An alternate example of how an excitatory technique might work and how an inhibitory technique might work is related to hypnotic technique.  Hypnotic-type suggestion best occurs in states of liminal consciousness.  These might be states between waking and sleep, during orgasm, states of shock or surprise, or deep self-absorbed focus or fixation.  In these states, there is a window of opportunity to bypass the mind’s critical factor, or what is known in magic as the psychic censor.  When the critical factor is bypassed, which is what occurs in hypnotic suggestion, new ways of thinking and behaving can be programmed into the subconscious mind.  A person who understands how to skillfully induce and embed hypnotic suggestion into her own mind or the minds of others could establish paradigmatic change with efficiency, grace, and ease and minimal drama, couldn’t she?

For long, people have thought of magic as something supernatural and spooky.  Even in manifestation spirituality, which is certainly a form of magic although some practitioners wish to think otherwise, people hold the idea that some divine spiritual force in the universe is magically making things happen for them or else they may be of the opinion that their personal-ego desires and quantum physics  are somehow related.  But what if magic was really a psychodynamic process?  What if magic and the ability to manifest one’s desires had nothing to do with spooky supernaturalism or belief in miracles but with the quality of belie f, perception, attitude, and behavior  and the effects these expressions have on interpersonal and intrapersonal interactions?  What if it was all about where one’s attention was placed and where, through skill, one could place someone else’s attention and perception and manipulate one’s own and others’ reactions and motives?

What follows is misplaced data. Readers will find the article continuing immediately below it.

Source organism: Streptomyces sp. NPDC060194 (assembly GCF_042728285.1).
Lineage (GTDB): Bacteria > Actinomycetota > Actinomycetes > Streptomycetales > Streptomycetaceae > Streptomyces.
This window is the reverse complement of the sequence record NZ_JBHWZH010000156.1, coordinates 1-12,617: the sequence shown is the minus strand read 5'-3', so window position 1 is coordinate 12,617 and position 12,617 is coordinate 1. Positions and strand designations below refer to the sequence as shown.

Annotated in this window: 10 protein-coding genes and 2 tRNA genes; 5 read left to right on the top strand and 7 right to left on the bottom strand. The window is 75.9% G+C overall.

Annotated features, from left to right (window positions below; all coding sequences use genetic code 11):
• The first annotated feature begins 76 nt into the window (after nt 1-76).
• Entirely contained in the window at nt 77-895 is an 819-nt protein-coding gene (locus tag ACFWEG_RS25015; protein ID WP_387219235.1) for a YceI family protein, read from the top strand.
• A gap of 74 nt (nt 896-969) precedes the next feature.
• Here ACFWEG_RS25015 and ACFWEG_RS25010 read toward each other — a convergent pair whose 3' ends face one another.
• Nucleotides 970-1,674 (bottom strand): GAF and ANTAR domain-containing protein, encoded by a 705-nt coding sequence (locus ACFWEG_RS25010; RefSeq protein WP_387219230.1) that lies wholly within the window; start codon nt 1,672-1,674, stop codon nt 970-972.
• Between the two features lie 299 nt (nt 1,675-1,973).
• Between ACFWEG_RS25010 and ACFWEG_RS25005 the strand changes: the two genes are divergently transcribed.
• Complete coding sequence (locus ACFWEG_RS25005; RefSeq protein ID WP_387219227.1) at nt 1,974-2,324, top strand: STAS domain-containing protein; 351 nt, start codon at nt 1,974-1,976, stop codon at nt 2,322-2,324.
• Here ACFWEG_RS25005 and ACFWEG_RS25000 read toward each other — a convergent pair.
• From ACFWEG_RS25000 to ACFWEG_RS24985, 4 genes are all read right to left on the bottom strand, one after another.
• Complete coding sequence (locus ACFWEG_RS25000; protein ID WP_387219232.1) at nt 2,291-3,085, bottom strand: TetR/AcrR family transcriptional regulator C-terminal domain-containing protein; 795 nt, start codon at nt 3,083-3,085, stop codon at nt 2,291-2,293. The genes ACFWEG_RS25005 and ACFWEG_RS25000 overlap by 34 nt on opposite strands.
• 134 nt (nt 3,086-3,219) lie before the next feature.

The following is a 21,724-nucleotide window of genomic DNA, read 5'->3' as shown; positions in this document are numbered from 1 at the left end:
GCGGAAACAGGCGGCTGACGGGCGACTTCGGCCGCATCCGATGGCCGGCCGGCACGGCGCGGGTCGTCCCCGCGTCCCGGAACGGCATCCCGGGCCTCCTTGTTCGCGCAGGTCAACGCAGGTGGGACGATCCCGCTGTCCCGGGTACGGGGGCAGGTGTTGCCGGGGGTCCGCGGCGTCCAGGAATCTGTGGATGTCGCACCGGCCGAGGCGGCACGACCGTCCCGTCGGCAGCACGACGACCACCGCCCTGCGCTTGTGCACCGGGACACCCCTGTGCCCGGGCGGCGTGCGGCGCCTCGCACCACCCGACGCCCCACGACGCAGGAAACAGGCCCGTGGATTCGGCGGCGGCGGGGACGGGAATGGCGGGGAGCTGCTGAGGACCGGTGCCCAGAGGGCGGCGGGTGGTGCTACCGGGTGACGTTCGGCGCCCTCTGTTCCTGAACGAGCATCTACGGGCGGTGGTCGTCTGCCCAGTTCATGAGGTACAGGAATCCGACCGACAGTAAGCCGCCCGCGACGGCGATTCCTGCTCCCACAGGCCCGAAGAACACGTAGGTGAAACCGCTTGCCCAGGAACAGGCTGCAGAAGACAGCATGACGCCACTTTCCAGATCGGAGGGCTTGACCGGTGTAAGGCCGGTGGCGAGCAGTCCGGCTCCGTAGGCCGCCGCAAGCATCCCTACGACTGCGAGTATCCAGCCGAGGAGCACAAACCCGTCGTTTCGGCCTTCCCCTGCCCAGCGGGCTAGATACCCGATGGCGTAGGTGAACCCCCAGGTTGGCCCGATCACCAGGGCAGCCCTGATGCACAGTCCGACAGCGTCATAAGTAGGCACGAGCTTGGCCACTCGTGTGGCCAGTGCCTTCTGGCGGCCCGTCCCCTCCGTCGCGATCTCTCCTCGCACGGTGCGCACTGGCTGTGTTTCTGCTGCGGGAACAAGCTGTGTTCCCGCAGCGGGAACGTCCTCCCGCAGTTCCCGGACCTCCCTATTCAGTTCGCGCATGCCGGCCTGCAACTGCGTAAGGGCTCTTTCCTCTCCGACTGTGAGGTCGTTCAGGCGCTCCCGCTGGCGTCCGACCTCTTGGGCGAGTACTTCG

Excerpt from  Chapter 13 The Daughter from La Maga A Story about Sorcerers and Magi

Leo de Lux character study
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“If anyone asks, you’re a member of this house,” he said quietly and glared at her. “Understand what this means,” he snapped. “Do not cross me. Do not interfere with my designs or my momentum. Can you manage that, Mirelle?”
She nodded. The Consul huffed and grimaced. He stood up and approached his altar. “Alright, then. Stand here,” he commanded. Mirelle complied. The Consul grasped a highly polished diamond-shaped dagger from the altar and lightly pressed it against Mirelle’s breast bone. With his free hand, he gripped the back of the girl’s head and arched her neck into a taut and choking posture. He glared into her eyes, white to white. Mirelle felt her blood drain from fear of what he had in mind only to feel the rush of the hallmark of empowerment initiations—a hot, scintillating, and heady pulsation.